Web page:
If you've ever taught a tot to ride a bike then you'll know that once they get up to speed they're usually fine, at least so far as balance goes. Get those wheels spinning and the gyroscopic effect is working to keep the bike upright. But at slow speeds – and that's where we all started – it's much harder to stay upright.
Enter the Gyrobike training wheel. It's a neat invention, one of those why-didn't-I-think-of-that innovations that's so obvious once someone else has done the hard work of imagining it. The wheel is effectively two wheels: a standard bike wheel that rolls along the road, and a flywheel that's housed inside it. The flywheel can spin independently of the main wheel, so it can be rotating quickly – creating lots of stabilising gyroscopic force – even when your child is pottering along.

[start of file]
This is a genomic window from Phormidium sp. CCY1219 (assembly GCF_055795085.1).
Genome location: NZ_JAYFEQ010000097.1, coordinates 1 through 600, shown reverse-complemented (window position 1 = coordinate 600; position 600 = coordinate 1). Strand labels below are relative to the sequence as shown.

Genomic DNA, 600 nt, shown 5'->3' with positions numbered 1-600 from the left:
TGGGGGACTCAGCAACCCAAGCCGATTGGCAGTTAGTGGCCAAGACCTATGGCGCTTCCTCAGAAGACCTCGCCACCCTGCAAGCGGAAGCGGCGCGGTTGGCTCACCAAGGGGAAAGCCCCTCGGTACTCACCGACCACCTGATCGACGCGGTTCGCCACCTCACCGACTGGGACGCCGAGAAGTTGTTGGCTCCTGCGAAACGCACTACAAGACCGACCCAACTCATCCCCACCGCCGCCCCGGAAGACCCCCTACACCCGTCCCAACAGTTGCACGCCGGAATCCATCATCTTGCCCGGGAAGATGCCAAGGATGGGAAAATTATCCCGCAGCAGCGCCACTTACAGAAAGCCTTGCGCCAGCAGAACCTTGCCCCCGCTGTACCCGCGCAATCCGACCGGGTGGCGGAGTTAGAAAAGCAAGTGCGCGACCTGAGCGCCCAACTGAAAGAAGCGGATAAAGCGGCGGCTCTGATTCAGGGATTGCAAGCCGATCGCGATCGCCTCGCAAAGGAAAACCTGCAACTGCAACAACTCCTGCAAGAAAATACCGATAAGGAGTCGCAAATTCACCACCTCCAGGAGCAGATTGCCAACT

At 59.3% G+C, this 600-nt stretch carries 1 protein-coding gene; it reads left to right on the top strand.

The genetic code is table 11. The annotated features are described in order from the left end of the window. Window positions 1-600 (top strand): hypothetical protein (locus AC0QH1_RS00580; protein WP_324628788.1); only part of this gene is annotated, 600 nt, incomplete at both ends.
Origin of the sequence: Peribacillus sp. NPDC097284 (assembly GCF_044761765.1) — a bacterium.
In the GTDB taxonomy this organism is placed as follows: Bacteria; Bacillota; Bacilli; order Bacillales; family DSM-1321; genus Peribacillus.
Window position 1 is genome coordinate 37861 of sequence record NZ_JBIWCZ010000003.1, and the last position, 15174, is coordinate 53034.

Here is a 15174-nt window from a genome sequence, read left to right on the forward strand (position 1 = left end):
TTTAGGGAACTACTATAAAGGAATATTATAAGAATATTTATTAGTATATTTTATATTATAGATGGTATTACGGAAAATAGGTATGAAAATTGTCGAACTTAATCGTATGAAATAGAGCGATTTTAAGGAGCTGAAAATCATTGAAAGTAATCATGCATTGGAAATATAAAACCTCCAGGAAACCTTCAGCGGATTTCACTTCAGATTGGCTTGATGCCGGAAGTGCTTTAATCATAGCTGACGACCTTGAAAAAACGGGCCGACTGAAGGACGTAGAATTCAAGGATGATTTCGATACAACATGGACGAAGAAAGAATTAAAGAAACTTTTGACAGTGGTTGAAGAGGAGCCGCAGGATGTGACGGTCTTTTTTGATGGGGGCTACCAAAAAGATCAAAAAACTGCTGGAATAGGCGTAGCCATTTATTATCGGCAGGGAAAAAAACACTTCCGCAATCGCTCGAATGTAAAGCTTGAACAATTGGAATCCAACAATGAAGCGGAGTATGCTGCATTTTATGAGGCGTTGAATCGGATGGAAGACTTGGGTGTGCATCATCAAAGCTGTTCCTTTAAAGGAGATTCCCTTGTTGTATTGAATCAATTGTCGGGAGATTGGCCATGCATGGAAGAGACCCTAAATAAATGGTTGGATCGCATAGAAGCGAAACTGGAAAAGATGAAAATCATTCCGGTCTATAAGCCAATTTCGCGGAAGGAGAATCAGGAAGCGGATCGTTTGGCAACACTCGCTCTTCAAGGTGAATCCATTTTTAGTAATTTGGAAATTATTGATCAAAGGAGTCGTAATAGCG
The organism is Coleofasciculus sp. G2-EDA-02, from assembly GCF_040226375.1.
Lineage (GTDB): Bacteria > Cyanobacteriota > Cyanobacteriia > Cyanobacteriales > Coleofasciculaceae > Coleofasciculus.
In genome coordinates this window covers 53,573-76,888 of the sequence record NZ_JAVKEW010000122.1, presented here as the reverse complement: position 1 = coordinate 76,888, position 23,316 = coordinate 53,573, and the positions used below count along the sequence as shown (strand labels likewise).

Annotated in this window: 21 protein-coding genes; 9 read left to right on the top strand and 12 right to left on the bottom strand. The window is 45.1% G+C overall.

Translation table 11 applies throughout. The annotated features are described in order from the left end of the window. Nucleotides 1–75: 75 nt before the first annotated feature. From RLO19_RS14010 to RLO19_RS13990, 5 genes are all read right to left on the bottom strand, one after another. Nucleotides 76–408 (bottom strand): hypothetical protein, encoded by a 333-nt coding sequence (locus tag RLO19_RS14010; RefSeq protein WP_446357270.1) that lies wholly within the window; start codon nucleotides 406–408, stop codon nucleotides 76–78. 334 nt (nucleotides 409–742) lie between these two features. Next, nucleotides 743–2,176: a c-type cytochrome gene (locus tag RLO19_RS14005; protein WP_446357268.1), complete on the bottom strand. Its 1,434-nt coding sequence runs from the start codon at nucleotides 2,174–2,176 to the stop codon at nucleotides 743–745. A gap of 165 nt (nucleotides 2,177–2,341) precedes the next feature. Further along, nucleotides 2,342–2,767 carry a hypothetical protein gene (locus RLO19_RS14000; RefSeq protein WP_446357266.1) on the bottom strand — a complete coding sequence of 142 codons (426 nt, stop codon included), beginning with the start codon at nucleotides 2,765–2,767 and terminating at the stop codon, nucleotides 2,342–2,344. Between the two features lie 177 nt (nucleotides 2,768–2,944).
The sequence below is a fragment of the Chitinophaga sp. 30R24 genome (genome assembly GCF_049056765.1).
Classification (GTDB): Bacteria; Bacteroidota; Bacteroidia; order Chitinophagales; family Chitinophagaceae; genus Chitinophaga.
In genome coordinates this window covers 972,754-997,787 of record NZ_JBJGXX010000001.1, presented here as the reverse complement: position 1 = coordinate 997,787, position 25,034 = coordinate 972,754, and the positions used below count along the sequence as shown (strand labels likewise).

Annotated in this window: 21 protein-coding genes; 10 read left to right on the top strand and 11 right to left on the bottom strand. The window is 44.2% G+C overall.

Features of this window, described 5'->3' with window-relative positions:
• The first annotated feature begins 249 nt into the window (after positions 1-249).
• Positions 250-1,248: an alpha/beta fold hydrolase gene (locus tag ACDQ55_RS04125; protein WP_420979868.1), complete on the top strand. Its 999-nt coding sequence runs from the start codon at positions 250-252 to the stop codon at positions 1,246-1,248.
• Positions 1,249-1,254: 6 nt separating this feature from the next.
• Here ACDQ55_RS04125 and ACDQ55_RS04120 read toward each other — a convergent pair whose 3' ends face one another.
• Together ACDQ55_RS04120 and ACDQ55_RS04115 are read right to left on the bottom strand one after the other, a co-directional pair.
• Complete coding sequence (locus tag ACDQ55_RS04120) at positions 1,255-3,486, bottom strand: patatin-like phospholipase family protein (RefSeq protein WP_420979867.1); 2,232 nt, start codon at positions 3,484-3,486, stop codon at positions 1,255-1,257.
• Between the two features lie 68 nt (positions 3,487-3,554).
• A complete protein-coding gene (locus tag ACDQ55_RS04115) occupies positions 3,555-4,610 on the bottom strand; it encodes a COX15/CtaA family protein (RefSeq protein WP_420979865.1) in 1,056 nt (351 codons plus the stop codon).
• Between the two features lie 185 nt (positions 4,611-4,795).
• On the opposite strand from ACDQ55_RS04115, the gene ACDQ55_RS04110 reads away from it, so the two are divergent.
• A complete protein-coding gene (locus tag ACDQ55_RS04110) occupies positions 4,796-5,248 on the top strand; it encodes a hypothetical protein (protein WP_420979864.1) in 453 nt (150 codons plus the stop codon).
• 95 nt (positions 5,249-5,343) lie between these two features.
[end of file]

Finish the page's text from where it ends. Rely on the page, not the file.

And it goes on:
Gyrobike promo vid (featuring the young Bradley Wiggins?)
It's a simple and elegant aid to bike training and a much more intuitive way to make a bike more stable than stabilisers. "Gyrowheel not only keeps the bike from falling over, it also teaches correct riding technique.", say the makers. "Gyrowheel senses unbalanced biking and re-centers the bike under the rider’s weight when the bike starts to wobble". We're not quite sure what that means – the Gyrowheel doesn't 'sense' anything – but effectively what they're saying is that the Gyrowheel responds to imbalance in the way a normal bike would: by resisting it, rather than moving the balance point to a stabilising wheel.
The wheels are still in pre production and the Gyrobike website says they'll be available in the US from 1 December. It's not just for the kids either; larger versions are planned too for adult learners.
Dave is a founding father of road.cc and responsible for kicking the server when it breaks. In a previous life he was a graphic designer but he's also a three-time Mountain Bike Bog Snorkelling world champion, and remains unbeaten through the bog. Dave rides all sorts of bikes but tends to prefer metal ones. He's getting old is why.